Nuclear: Energy bills 'used to subsidise submarines'
Energy bills in the UK are inflated partly because households are subsidising nuclear submarines, MPs have been told.
Experts think one government motive for backing civilian nuclear power is to cross-subsidise the defence industry.
They say nuclear power is so expensive that it should be scrapped in favour of much cheaper renewable energy.
Others argue that nuclear still plays a key role in keeping on the lights, so the military aspect is not significant.
But in evidence to MPs on the Business Select Committee, researchers from the University of Sussex said the government should be frank about the inter-dependence of the civilian nuclear programme and the nuclear defence industry.
Prof Andy Stirling from Sussex argues that one reason the government is willing to burden householders with the expense of nuclear energy is because it underpins the supply chain and skills base for firms such as Rolls Royce and Babcock that work on nuclear submarines.
He said: “It is clear that the costs of maintaining nuclear submarine capabilities are insupportable without parallel consumer-funded civil nuclear infrastructures.
“The accelerating competitiveness of renewable energy and declining viability of nuclear power are making this continuing dependency increasingly difficult to conceal.”
Rolls Royce, which makes reactors for nuclear submarines, has been pressing the government to agree a fleet of small modular reactors for power generation in the UK. This civilian technology would be transferable to submarines.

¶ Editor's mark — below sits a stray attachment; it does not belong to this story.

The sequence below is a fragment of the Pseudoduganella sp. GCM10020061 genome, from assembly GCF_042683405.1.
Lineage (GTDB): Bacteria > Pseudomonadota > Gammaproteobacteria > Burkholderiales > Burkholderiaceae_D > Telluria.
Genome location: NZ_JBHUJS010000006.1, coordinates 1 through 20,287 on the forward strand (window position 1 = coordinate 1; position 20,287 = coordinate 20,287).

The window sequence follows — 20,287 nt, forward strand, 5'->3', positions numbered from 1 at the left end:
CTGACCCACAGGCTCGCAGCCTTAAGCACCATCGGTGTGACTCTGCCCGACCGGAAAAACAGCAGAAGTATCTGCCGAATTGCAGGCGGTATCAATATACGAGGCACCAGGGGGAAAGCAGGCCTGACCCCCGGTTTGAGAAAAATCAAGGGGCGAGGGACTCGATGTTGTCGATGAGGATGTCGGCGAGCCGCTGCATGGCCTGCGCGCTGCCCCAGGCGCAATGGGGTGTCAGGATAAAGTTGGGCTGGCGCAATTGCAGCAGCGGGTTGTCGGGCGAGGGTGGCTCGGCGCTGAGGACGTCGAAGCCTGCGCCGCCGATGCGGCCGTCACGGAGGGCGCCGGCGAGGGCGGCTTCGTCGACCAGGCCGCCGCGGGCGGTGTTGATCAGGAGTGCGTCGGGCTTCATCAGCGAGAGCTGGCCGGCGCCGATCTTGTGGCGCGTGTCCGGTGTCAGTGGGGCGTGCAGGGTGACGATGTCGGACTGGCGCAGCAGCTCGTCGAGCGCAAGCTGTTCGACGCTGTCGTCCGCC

A spokesperson for the Department for Business, Energy & Industrial Strategy (BEIS) said: "We believe having a diverse energy mix is the best way of ensuing energy security while allowing us to meet our climate commitments.
"Nuclear has an important role to play as we transition to a low-carbon economy, but as with any technology, it must represent good value for money for the taxpayer and consumer."
A committee source told BBC News the researchers' evidence appeared persuasive and well-researched.
The committee is expected to release the evidence in coming days as it prepares to discuss whether the UK really needs nuclear power for energy security.
The debate has taken on greater significance as the true costs of nuclear power have been revealed.
It was once forecast that nuclear energy would be too cheap to meter. But it's clear now that bill-payers will give price support to the Hinkley Point C nuclear station at a cost of £92.50 per megawatt hour, compared with the cheapest agreed future subsidy of £57.50 for offshore wind.
Ministers expect that, before long, wind energy will operate without support.
Prof Stirling says the issue of nuclear inter-dependence is addressed openly in the US.
In 2017, the former US Energy Secretary Ernest Moniz (a nuclear scientist) said: “A strong domestic (nuclear) supply chain is needed to provide for Navy requirements. This has a very strong overlap with commercial nuclear energy.”
Prof Stirling told BBC News: "We need this sort of transparency in the UK."
But the government faces a Catch-22 situation on this issue.
If it continues to decline to admit the inter-dependence of civil and military nuclear, it will stand accused of hiding a self-evident truth.
But if it accepts that decisions on nuclear power are influenced with half an eye on manufacturing jobs and nuclear deterrent, it will face resistance from consumer groups unwilling to cross-subsidise submarines.
The MPs’ hearing is timely, as the government will shortly publish an energy white paper outlining how the UK will supply electricity in a zero carbon economy.
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